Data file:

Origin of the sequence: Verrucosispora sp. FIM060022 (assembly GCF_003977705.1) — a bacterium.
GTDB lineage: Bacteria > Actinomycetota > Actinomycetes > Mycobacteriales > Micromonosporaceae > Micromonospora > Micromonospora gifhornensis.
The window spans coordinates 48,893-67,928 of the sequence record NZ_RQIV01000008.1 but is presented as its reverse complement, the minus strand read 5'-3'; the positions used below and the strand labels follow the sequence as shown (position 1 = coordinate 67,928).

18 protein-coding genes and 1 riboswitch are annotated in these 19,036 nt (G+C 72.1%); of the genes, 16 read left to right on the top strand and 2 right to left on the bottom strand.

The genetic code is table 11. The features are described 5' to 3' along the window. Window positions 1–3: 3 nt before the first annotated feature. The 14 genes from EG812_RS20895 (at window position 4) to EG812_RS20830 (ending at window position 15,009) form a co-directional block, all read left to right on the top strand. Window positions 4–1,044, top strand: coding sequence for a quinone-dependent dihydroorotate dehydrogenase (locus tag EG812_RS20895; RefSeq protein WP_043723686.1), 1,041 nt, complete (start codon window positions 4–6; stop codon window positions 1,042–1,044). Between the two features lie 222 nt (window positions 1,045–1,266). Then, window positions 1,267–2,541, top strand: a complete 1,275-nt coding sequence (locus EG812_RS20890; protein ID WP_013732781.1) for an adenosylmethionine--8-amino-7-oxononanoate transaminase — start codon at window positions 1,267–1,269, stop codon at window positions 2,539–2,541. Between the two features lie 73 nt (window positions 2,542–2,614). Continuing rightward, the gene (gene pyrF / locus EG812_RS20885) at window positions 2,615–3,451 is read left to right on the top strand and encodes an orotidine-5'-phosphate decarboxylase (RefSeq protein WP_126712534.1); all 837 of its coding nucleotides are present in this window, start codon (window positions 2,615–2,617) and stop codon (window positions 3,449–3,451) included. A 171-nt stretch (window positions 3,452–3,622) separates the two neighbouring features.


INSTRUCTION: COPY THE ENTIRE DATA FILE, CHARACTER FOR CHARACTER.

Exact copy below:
Origin of the sequence: Verrucosispora sp. FIM060022 (assembly GCF_003977705.1) — a bacterium.
GTDB lineage: Bacteria > Actinomycetota > Actinomycetes > Mycobacteriales > Micromonosporaceae > Micromonospora > Micromonospora gifhornensis.
The window spans coordinates 48,893-67,928 of the sequence record NZ_RQIV01000008.1 but is presented as its reverse complement, the minus strand read 5'-3'; the positions used below and the strand labels follow the sequence as shown (position 1 = coordinate 67,928).

18 protein-coding genes and 1 riboswitch are annotated in these 19,036 nt (G+C 72.1%); of the genes, 16 read left to right on the top strand and 2 right to left on the bottom strand.

The genetic code is table 11. The features are described 5' to 3' along the window. Window positions 1–3: 3 nt before the first annotated feature. The 14 genes from EG812_RS20895 (at window position 4) to EG812_RS20830 (ending at window position 15,009) form a co-directional block, all read left to right on the top strand. Window positions 4–1,044, top strand: coding sequence for a quinone-dependent dihydroorotate dehydrogenase (locus tag EG812_RS20895; RefSeq protein WP_043723686.1), 1,041 nt, complete (start codon window positions 4–6; stop codon window positions 1,042–1,044). Between the two features lie 222 nt (window positions 1,045–1,266). Then, window positions 1,267–2,541, top strand: a complete 1,275-nt coding sequence (locus EG812_RS20890; protein ID WP_013732781.1) for an adenosylmethionine--8-amino-7-oxononanoate transaminase — start codon at window positions 1,267–1,269, stop codon at window positions 2,539–2,541. Between the two features lie 73 nt (window positions 2,542–2,614). Continuing rightward, the gene (gene pyrF / locus EG812_RS20885) at window positions 2,615–3,451 is read left to right on the top strand and encodes an orotidine-5'-phosphate decarboxylase (RefSeq protein WP_126712534.1); all 837 of its coding nucleotides are present in this window, start codon (window positions 2,615–2,617) and stop codon (window positions 3,449–3,451) included. A 171-nt stretch (window positions 3,452–3,622) separates the two neighbouring features.